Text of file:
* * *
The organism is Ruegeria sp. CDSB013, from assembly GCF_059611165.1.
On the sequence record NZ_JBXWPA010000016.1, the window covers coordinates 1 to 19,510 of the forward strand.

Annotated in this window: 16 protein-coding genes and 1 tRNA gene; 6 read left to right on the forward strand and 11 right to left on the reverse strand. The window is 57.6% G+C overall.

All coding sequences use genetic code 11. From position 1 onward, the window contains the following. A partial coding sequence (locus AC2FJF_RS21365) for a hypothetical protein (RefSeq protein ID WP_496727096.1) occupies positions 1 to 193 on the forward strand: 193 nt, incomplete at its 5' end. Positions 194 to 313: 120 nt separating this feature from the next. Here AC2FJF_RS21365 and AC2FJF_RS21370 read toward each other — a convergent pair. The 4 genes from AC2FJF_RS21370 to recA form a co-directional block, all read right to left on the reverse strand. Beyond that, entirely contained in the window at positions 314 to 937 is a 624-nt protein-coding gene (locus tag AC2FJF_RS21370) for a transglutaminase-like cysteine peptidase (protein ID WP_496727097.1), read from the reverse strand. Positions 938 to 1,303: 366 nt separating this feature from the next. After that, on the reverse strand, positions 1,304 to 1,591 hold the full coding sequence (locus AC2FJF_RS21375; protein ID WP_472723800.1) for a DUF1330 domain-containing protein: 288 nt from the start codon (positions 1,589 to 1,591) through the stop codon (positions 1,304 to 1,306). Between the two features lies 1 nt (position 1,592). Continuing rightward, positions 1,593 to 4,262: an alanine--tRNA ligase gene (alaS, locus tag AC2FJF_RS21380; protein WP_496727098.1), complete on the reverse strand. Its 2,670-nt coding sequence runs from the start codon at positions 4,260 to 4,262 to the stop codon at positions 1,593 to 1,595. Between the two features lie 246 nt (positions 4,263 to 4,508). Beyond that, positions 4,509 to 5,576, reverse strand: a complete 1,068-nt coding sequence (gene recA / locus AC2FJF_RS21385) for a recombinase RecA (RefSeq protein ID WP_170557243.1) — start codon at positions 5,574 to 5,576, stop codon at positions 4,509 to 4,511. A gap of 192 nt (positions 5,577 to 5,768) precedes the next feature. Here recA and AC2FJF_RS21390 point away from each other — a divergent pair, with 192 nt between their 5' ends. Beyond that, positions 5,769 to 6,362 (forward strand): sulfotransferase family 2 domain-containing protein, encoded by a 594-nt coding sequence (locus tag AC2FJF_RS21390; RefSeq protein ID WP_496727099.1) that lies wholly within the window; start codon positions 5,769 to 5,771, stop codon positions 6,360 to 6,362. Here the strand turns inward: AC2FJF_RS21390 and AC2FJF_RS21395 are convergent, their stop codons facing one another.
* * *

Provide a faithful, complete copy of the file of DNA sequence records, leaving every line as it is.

The organism is Ruegeria sp. CDSB013, from assembly GCF_059611165.1.
On the sequence record NZ_JBXWPA010000016.1, the window covers coordinates 1 to 19,510 of the forward strand.

Annotated in this window: 16 protein-coding genes and 1 tRNA gene; 6 read left to right on the forward strand and 11 right to left on the reverse strand. The window is 57.6% G+C overall.

All coding sequences use genetic code 11. From position 1 onward, the window contains the following. A partial coding sequence (locus AC2FJF_RS21365) for a hypothetical protein (RefSeq protein ID WP_496727096.1) occupies positions 1 to 193 on the forward strand: 193 nt, incomplete at its 5' end. Positions 194 to 313: 120 nt separating this feature from the next. Here AC2FJF_RS21365 and AC2FJF_RS21370 read toward each other — a convergent pair. The 4 genes from AC2FJF_RS21370 to recA form a co-directional block, all read right to left on the reverse strand. Beyond that, entirely contained in the window at positions 314 to 937 is a 624-nt protein-coding gene (locus tag AC2FJF_RS21370) for a transglutaminase-like cysteine peptidase (protein ID WP_496727097.1), read from the reverse strand. Positions 938 to 1,303: 366 nt separating this feature from the next. After that, on the reverse strand, positions 1,304 to 1,591 hold the full coding sequence (locus AC2FJF_RS21375; protein ID WP_472723800.1) for a DUF1330 domain-containing protein: 288 nt from the start codon (positions 1,589 to 1,591) through the stop codon (positions 1,304 to 1,306). Between the two features lies 1 nt (position 1,592). Continuing rightward, positions 1,593 to 4,262: an alanine--tRNA ligase gene (alaS, locus tag AC2FJF_RS21380; protein WP_496727098.1), complete on the reverse strand. Its 2,670-nt coding sequence runs from the start codon at positions 4,260 to 4,262 to the stop codon at positions 1,593 to 1,595. Between the two features lie 246 nt (positions 4,263 to 4,508). Beyond that, positions 4,509 to 5,576, reverse strand: a complete 1,068-nt coding sequence (gene recA / locus AC2FJF_RS21385) for a recombinase RecA (RefSeq protein ID WP_170557243.1) — start codon at positions 5,574 to 5,576, stop codon at positions 4,509 to 4,511. A gap of 192 nt (positions 5,577 to 5,768) precedes the next feature. Here recA and AC2FJF_RS21390 point away from each other — a divergent pair, with 192 nt between their 5' ends. Beyond that, positions 5,769 to 6,362 (forward strand): sulfotransferase family 2 domain-containing protein, encoded by a 594-nt coding sequence (locus tag AC2FJF_RS21390; RefSeq protein ID WP_496727099.1) that lies wholly within the window; start codon positions 5,769 to 5,771, stop codon positions 6,360 to 6,362. Here the strand turns inward: AC2FJF_RS21390 and AC2FJF_RS21395 are convergent, their stop codons facing one another.